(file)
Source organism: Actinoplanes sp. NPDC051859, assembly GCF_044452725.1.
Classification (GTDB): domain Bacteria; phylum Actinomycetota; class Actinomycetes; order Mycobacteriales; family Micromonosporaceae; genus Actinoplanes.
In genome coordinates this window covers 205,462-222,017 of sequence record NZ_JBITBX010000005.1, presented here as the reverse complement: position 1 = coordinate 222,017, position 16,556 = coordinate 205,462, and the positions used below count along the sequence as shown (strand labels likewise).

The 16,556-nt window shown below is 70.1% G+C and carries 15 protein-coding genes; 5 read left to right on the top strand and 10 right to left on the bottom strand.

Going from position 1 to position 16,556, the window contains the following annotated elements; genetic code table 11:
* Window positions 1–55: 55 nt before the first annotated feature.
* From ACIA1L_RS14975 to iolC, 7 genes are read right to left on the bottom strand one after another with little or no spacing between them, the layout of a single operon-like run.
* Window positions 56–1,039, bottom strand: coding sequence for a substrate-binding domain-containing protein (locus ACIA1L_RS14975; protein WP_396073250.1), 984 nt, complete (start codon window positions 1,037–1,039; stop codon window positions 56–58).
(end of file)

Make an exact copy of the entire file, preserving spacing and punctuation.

Source organism: Actinoplanes sp. NPDC051859, assembly GCF_044452725.1.
Classification (GTDB): domain Bacteria; phylum Actinomycetota; class Actinomycetes; order Mycobacteriales; family Micromonosporaceae; genus Actinoplanes.
In genome coordinates this window covers 205,462-222,017 of sequence record NZ_JBITBX010000005.1, presented here as the reverse complement: position 1 = coordinate 222,017, position 16,556 = coordinate 205,462, and the positions used below count along the sequence as shown (strand labels likewise).

The 16,556-nt window shown below is 70.1% G+C and carries 15 protein-coding genes; 5 read left to right on the top strand and 10 right to left on the bottom strand.

Going from position 1 to position 16,556, the window contains the following annotated elements; genetic code table 11:
* Window positions 1–55: 55 nt before the first annotated feature.
* From ACIA1L_RS14975 to iolC, 7 genes are read right to left on the bottom strand one after another with little or no spacing between them, the layout of a single operon-like run.
* Window positions 56–1,039, bottom strand: coding sequence for a substrate-binding domain-containing protein (locus ACIA1L_RS14975; protein WP_396073250.1), 984 nt, complete (start codon window positions 1,037–1,039; stop codon window positions 56–58).